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555 Endometrial clear cell carcinoma (ECCC): A a decade of experience from a large cancer centre
  1. S Addley1,
  2. M Abdalla2,
  3. SL Smyth2,
  4. N Sadeghi2,
  5. A Sattar2,
  6. S Spencer2,
  7. K Gkorila2,
  8. K Zarrindej2,
  9. V Thanh2,
  10. J Rencher2,
  11. G Sharma2,
  12. A Khasif2,
  13. M Alazzam2 and
  14. H Soleymani Majd2
  1. 1University Hospitals of Derby and Burton NHS Foundation Trust, Gynaecology Oncology
  2. 2Oxford University Hospitals NHS Foundation Trust, Gynaecology Oncology


Introduction/Background*ECCCs are non-endometrioid (type II) cancers. Representing 3% of uterine malignancies, ECCCs are not hormonally-driven, but aggressive – with high rates of LVSI, metastases and extra-pelvic relapse. Five-year survival is 60%. Latest European guidance (2020) recommends primary surgery – incorporating sentinel or pelvic lymph node dissection (PLND); but omitting omentectomy in stage I disease. Excluding those with tumour confined to endometrium, adjuvant chemo-radiation is recommended.

Methodology All patients treated for ECCC in a large cancer centre between 2009-2019 were identified and data collected retrospectively.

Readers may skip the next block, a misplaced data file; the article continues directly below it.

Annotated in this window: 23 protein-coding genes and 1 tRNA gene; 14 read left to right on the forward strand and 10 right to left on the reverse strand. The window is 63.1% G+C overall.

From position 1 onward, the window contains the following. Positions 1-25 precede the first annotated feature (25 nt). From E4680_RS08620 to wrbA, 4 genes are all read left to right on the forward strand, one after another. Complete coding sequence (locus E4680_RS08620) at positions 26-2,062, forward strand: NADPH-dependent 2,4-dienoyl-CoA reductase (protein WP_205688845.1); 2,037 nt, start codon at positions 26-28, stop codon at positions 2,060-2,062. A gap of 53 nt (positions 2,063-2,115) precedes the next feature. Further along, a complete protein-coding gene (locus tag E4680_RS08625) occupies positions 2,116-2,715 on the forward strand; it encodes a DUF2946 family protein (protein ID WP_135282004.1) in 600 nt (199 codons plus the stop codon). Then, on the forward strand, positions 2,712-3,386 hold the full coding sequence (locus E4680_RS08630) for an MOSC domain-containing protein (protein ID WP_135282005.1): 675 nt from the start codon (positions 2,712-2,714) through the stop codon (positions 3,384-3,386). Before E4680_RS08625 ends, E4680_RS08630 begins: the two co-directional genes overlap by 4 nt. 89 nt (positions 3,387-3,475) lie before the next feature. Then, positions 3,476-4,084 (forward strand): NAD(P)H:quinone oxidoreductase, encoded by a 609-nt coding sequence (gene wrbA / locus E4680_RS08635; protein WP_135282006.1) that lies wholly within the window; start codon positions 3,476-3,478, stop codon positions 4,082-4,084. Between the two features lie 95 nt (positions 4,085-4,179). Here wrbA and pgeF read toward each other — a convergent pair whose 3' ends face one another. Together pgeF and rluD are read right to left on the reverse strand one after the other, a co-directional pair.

Result(s)*17 patients were identified, representing <2% uterine malignancies treated. Mean age was 68.6years and BMI 26.8kg/m2. 82.4% (n=14) presented with post-menopausal bleeding and 11.7% (n=2) were diabetic.

All patients underwent primary surgery (total hysterectomy and bilateral salpingo-oophrectomy). 94.1% (n=16) had PLND and omental biopsy. All were grade 3; 70.6% (n=12) LVSI positive; and endometrial hyperplasia co-existed in 1 case. 76.5% were stage 1; 5.9% stage II; and 17.6% stage III. 94.1% (n=16) received adjuvant treatment: vault brachytherapy in 58.8%; reserving chemotherapy for stage III.

17.6% (n=3) recurred: on average 22.3months from surgery and most often (66.7%) upper abdominally. All patients with relapse were high grade with LVSI; and 2/3 stage III. 5-year survival was 75% overall; 66.7% in advanced disease.

Conclusion*In keeping with literature, our experience suggests ECCC is rare and not associated with obesity, diabetes, endometrial hyperplasia or omental disease. High grade, LVSI and advanced stage appear to be risk factors for upper abdominal recurrence. Whilst our stage III survival data is as expected, relatively favourable overall figures likely reflect the high proportion of early stage disease captured. Latest guidance may encourage more sentinel nodes, less omental surgery, and a switch from vault brachytherapy to wider administration of chemo-radiotherapy for ECCC.

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